Amber O said...

What I remember more than summer required reading is Final Exam reading in college. I would sometimes go an entire quarter and not manage to squeeze in a single pleasure read, but come finals time, I would break out my stacks or head to the library. I figured by that time I either knew my engineering stuff or I didn't and that my mind would be best sharpened by reading for a couple days straight instead of cramming.

Now, of course, there are no more finals and summer has been just another season for many years. But vacation, in whatever season it falls, is still the best time to read. My friends always mock me for the stacks I bring with. I read while they ski or tan, and after a couple of days, my brain is all wrapped up in the stories instead of wrapped around whatever work and trouble I left at home.

Have I told you I do so enjoy your blog?

Cerrillos Sandy said...

I'm with Amber as far as reading your blog is concerned. In fact, I panicked a few minutes ago when I thought I had lost your blog address and was going to have to ask you to send it.

Well, dear cousin, I, too, used to assign Summer Reading in AP and Dual Enrollment classes. Of course, I could always tell who had read and who hadn't. Those who did actually enjoyed the assignments. Those who didn't just lost out, as far as I was concerned. I never did agonize over their not reading.

Just wanted to tell you about a neat assignment I discovered one summer when I was evaluating contest essays for some Florida contest. I could tell what the assignment had been just by reading the essay . . . or maybe reading the essay just gave me the idea (whoa . . . could I have made up an assignment myself??). Anyway, my assignment was called My Reading Autobiography. You can probably derive the "rules" just from the title.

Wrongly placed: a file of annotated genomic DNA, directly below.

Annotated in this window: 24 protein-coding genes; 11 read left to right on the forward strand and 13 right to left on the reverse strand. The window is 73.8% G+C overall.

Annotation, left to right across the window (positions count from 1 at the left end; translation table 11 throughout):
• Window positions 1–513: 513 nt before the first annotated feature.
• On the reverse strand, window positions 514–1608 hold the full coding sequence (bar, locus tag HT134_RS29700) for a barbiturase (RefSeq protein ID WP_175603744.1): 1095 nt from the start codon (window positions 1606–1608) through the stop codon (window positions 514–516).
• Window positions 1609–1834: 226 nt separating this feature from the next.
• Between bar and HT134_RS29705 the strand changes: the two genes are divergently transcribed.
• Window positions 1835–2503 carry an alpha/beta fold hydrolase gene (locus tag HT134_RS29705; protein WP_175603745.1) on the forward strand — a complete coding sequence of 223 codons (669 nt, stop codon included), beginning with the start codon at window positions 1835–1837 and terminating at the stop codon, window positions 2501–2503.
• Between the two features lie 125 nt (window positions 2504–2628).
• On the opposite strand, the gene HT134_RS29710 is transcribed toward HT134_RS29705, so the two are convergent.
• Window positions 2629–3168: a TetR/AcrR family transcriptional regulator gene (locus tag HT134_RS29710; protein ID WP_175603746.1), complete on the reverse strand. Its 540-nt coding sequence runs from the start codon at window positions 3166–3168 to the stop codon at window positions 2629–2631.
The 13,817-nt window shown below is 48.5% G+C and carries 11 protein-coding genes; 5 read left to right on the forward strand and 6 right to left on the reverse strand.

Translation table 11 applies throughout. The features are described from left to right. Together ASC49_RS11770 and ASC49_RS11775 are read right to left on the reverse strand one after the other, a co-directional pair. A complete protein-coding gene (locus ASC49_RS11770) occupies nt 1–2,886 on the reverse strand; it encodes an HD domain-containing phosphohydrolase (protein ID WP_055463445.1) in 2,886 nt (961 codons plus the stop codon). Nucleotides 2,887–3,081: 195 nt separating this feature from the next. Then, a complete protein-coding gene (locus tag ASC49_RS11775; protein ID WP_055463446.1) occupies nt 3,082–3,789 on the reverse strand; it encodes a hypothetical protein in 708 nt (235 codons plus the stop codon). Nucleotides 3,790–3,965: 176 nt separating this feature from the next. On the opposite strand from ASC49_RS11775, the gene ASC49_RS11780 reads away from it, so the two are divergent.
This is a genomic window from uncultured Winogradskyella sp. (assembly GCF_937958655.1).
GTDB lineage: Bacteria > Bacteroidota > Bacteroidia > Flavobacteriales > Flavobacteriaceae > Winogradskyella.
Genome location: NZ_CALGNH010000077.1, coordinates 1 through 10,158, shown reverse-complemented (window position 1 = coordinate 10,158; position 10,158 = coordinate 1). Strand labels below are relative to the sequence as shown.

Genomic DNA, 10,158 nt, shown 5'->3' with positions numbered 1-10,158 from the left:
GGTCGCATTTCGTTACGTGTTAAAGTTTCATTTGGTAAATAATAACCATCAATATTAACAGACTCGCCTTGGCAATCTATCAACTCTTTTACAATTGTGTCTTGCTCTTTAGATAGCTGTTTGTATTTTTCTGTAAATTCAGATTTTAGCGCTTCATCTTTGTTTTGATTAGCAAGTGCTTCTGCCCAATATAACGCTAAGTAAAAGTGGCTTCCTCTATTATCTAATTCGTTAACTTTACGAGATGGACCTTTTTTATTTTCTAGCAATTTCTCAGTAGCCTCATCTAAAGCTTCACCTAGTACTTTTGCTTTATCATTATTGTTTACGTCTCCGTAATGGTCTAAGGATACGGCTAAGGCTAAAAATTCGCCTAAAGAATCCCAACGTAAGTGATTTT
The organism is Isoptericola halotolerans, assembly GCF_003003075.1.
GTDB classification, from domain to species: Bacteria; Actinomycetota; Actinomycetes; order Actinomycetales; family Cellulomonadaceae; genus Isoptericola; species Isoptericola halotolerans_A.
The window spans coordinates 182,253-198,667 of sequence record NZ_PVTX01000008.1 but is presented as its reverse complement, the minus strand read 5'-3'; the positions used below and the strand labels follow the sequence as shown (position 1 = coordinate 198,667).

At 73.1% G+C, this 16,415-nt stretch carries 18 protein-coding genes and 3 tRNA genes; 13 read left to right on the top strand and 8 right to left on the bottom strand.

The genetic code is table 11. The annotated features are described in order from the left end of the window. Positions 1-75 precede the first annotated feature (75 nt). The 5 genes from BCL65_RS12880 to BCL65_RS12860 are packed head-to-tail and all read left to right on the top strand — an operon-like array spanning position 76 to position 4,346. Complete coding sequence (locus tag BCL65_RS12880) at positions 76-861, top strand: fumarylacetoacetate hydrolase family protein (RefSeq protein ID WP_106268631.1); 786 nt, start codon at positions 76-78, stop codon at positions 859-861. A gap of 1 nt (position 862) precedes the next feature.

Students were to think back as far as they could to get together their remembrances of reading . . . from their parents' reading to them, to learning to read, to favorite books/stories from elementary, middle, and high school. You won't be surprised to learn that somewhere in middle school many of them lost their desire to read on their own because of what teachers did to their precious books. Their essays caused me to change some of my tactics in teaching literature.

Just wanted to tell you about this assignment because I think you'd enjoy reading Reading Autobiographies just as much as I did. In fact, if I could have had nothing but these extremely long, very, very interesting papers, plus other great assignments that I pilfered from others and added my own touches to, I'd still be in the classroom.

Right now, I'm in the New Orleans Airport waiting to fly home to The Land of Enchantment. I thoroughly enjoyed my visit with our family. Just wish you had been there! I'll include you in the email that I write, complete with pictures.

susanv said...

My favorite "summer reading" reading assigned by you: The Good Earth, The Once and Future King, Watership Down, To Kill A Mockingbird, The Great Gatsby, Grapes of Wrath, Pride and Prejudice, and A Separate Peace.

Love the blog and I've only read through April so far!